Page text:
Glycolic Acid Facilitates Oil and Gas Drilling
The oil and gas industry depends on heavy-duty equipment to drill horizontal, vertical, and deviated wells. Plug-and-perforation operations need hydraulic fracturing plugs and balls for isolating zones in different well types.
Glycolic acid is the monomer base in Polyglycolic Acid (PGA) fracturing (frac) plugs and balls. Dissolvable frac plugs (DFPs) rely on PGA, because it can withstand high-temperature wells better than polylactic acid (PLA), which degrades too quickly when temperatures climb.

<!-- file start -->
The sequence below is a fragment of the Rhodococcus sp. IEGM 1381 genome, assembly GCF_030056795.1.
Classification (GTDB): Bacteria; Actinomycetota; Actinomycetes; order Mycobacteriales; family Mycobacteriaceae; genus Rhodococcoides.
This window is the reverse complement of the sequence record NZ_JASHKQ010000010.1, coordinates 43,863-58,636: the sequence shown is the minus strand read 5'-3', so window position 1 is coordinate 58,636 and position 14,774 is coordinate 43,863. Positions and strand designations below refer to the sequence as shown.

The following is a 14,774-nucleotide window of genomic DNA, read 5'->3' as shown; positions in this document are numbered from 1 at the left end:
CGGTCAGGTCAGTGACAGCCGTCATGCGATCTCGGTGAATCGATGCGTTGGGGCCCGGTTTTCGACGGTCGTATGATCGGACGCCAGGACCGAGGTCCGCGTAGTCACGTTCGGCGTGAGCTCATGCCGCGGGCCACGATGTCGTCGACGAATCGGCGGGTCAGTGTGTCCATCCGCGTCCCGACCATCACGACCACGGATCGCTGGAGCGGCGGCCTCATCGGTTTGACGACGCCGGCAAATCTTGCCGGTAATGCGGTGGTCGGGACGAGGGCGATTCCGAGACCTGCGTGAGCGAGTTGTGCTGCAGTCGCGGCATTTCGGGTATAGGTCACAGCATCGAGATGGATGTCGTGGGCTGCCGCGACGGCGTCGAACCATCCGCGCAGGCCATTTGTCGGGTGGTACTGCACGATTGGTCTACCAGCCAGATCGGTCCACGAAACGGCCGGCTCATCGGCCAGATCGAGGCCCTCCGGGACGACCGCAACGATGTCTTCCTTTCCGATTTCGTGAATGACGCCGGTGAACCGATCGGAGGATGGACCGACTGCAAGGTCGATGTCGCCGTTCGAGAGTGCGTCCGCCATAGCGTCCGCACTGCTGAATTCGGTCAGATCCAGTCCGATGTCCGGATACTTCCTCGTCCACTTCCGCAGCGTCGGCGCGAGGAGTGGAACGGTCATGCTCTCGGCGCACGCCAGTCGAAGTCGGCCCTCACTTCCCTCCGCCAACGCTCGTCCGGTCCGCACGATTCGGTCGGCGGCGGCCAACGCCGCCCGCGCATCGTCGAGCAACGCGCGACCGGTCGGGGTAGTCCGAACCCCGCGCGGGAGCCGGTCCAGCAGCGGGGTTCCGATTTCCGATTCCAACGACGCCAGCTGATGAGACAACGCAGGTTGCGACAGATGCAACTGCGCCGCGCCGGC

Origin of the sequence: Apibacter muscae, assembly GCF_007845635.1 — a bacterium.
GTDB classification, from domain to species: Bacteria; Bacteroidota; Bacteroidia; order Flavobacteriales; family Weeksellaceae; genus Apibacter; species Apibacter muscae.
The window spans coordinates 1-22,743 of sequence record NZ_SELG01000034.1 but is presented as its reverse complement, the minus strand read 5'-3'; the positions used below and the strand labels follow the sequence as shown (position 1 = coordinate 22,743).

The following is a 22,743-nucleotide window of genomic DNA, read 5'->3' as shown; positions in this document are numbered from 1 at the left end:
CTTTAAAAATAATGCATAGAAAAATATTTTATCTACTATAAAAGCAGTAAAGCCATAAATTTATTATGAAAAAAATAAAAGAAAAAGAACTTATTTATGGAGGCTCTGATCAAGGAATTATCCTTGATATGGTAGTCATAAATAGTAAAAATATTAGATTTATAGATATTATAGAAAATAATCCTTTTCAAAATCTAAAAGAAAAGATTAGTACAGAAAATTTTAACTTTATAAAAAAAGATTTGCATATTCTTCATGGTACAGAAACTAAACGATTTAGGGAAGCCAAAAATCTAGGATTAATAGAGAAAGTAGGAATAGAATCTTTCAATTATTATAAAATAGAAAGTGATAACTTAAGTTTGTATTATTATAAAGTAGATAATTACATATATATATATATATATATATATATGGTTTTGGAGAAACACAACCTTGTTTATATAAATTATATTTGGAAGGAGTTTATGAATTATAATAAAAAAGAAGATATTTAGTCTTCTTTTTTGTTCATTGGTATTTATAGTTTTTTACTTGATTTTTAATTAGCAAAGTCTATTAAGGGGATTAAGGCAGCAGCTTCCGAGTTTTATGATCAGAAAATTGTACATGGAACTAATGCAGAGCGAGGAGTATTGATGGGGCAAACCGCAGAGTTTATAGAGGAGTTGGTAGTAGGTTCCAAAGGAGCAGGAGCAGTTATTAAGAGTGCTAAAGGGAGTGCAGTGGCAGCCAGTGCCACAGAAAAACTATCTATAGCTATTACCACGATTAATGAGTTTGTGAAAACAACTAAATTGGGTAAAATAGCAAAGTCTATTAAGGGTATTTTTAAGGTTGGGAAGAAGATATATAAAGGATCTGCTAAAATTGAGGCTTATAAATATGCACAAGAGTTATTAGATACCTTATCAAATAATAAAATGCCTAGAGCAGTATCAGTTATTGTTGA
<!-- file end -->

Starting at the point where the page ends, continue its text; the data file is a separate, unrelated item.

How Glycolic Acid Improves Hydraulic Fracturing in Oil and Gas Drilling Operations
Polyglycolic acid polymers can supply ultra-strong and biodegradable material. This material can also work as a delayed-release acid through degradation, which enables the decomposition or activation of various types of finishing fluids.
DFPs that use PGA work in fresh water and high-salinity water fracturing processes. Because PGA DFPs aren't affected by salinity or chemicals, they degrade more easily than DFPs that use dissolvable magnesium (Mg) alloys. PGA-based tools do not leave debris in the well boar, which reduces concern about environmental harm or well damage when PGA tools break or are lost down hole.
DFPs benefit the environment and the companies that use them because they can:
- Eliminate milling out
- Enable longer lateral well bores
- Reduce operational risks